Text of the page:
To his amazement his plan failed to inspire his fellow shipmates. “But, I could get no one to join,” he wrote in consternation. “Some were indisposed to the exertion of walking, and some did not know how to use the compass, and were probably afraid of getting lost; and so the project fell through.”

In their collective wisdom, the sailors realized that summer was over. Instinctively they also sensed that Captain Hall's speculation was accuratethat they stood on the northern tip of Greenland and the end of all land. Had Tyson occupied a well-defined place in the command structure, he would have built up his authority as well as earned the trust of the crew, and the men might have followed his plan. Being placed in limbo by Hall's nebulous appointment, Tyson had none of those things working for him.

An equally frightening thought lurked in the back of each man's mind: Captain Buddington could not be trusted to wait for their return to the ship. More than once Buddington had voiced to Tyson and Chester that if the way south opened for the Polaris and if he “got a chance to get out he would not wait.” That scuttlebutt spread below deck faster than the speed of light. Even the lowest seaman clearly knew the captain's mind in that matter. If they pressed farther north, chances were slim that their ship would be waiting for those lucky enough to find their way back to Thank God Harbor.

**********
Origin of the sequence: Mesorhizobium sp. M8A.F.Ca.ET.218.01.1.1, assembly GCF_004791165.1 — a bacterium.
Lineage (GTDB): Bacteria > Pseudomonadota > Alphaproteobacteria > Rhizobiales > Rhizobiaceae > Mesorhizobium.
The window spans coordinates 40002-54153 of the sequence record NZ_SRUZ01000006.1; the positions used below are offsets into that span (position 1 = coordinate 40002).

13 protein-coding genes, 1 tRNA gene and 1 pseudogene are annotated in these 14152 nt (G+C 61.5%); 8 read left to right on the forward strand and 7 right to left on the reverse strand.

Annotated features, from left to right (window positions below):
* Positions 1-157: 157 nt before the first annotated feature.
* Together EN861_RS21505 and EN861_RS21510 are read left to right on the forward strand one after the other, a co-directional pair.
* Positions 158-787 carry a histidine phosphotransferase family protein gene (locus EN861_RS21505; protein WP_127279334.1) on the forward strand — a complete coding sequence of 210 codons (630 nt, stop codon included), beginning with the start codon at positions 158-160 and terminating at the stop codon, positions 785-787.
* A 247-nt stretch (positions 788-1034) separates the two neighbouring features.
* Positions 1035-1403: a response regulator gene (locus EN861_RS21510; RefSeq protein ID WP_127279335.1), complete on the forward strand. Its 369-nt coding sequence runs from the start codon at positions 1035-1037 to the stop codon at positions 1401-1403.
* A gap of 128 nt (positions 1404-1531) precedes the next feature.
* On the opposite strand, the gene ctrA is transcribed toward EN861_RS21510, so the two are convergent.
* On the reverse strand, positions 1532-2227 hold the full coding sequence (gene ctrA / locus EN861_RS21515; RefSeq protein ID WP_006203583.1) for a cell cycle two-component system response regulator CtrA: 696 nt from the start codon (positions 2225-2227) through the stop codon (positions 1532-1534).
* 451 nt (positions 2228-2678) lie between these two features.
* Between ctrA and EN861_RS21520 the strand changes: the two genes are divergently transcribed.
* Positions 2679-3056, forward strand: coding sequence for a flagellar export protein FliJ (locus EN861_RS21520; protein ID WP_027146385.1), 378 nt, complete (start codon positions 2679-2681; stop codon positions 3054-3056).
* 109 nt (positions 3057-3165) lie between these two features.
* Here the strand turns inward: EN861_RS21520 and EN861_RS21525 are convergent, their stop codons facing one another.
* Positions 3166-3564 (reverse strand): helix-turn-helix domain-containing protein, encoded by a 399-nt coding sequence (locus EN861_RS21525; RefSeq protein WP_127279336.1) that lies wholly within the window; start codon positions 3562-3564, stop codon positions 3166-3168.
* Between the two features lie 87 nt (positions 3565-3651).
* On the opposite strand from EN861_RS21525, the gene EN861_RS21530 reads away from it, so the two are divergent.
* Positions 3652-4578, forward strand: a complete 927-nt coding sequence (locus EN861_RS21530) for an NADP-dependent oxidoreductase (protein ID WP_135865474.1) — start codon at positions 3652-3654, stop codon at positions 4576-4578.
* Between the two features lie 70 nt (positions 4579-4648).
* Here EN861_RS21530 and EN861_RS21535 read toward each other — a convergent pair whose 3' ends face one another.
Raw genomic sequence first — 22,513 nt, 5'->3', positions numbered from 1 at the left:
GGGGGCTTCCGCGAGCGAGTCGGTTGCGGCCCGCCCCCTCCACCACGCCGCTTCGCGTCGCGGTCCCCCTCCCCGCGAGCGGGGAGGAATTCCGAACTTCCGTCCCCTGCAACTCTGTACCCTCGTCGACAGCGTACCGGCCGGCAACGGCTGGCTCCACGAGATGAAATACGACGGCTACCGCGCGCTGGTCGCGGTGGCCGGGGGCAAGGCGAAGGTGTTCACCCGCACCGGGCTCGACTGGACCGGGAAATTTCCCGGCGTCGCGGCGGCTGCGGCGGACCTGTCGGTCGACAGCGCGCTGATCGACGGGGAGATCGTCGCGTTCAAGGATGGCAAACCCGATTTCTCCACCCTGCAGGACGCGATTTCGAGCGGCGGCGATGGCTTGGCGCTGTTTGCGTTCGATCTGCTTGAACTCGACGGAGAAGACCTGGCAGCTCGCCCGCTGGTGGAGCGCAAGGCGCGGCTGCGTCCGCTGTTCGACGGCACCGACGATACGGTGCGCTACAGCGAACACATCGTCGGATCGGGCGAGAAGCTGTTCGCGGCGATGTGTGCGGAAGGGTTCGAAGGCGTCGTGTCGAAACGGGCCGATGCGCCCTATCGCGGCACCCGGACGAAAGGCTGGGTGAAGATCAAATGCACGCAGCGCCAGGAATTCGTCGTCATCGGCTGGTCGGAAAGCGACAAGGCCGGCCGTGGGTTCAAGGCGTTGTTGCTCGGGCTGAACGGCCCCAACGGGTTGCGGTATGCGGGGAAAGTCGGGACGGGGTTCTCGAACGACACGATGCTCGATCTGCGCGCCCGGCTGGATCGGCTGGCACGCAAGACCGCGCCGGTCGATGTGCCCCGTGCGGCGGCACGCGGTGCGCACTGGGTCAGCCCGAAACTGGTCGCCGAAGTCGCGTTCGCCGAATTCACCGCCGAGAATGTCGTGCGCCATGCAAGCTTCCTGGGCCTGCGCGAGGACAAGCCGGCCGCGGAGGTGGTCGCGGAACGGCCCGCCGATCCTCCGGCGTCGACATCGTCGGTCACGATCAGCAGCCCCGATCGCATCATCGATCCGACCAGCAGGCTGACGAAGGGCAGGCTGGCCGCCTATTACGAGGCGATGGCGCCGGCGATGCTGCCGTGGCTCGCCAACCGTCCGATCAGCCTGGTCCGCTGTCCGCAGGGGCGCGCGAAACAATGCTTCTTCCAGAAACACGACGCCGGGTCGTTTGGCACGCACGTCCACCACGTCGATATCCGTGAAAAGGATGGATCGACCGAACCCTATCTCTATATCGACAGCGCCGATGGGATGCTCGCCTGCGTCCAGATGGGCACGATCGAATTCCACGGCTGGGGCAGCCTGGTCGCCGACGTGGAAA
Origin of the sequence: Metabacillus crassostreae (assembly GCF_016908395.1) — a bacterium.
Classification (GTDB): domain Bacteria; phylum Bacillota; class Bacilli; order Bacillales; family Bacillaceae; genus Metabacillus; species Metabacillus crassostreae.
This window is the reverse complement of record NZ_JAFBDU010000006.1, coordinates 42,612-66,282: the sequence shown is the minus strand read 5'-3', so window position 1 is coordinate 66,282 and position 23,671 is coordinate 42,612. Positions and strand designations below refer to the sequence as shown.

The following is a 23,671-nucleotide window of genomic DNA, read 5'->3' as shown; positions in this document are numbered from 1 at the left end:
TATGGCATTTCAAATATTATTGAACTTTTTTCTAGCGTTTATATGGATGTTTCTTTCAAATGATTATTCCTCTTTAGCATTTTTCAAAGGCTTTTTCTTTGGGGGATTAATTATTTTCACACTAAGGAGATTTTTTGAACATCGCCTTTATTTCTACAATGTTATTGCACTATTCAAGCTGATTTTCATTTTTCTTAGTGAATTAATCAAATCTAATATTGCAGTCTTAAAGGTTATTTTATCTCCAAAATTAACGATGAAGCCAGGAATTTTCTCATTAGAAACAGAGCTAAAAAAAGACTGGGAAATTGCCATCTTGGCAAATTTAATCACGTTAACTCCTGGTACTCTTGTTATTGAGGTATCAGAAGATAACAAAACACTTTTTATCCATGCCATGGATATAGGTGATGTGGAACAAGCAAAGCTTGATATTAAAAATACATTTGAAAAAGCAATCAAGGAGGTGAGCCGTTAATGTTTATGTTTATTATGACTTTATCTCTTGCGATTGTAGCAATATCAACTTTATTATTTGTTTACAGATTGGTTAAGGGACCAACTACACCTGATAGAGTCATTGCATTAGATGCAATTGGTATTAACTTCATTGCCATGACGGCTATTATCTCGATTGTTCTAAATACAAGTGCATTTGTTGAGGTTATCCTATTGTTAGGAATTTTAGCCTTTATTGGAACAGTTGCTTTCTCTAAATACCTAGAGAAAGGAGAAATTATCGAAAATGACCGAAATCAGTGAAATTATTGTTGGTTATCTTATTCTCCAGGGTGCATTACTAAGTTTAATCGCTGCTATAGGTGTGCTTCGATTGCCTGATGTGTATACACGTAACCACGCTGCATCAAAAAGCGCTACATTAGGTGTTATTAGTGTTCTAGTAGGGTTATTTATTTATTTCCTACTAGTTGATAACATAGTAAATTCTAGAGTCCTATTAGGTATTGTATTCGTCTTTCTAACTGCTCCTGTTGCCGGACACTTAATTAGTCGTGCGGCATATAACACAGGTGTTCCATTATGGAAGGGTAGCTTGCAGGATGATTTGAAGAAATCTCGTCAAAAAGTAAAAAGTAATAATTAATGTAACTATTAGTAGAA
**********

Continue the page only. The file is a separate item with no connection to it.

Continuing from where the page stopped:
Back on the Polaris Captain Buddington wrestled with his own demons. Rising water in the holds had ruined a number of provisions. The worsening leaks now required the pumps to be run every other hour. Having burned every bit of scrap wood, the captain resorted to fueling the boilers with coal bags soaked in turpentine to conserve their dwindling supply of precious coal.

Next a northeast gale struck, blasting the harbor with winds exceeding forty knots. Providence Berg shifted and ground along the shallow floor under the force of the storm, and all hands feared that their mooring platform would break free and drift out to sea with the rest of the pack ice. The captain ordered the observatory cleared of its instruments and every fragment of wood salvaged for fuel. As fie advance boat parties feared, Buddington was preparing to retreat.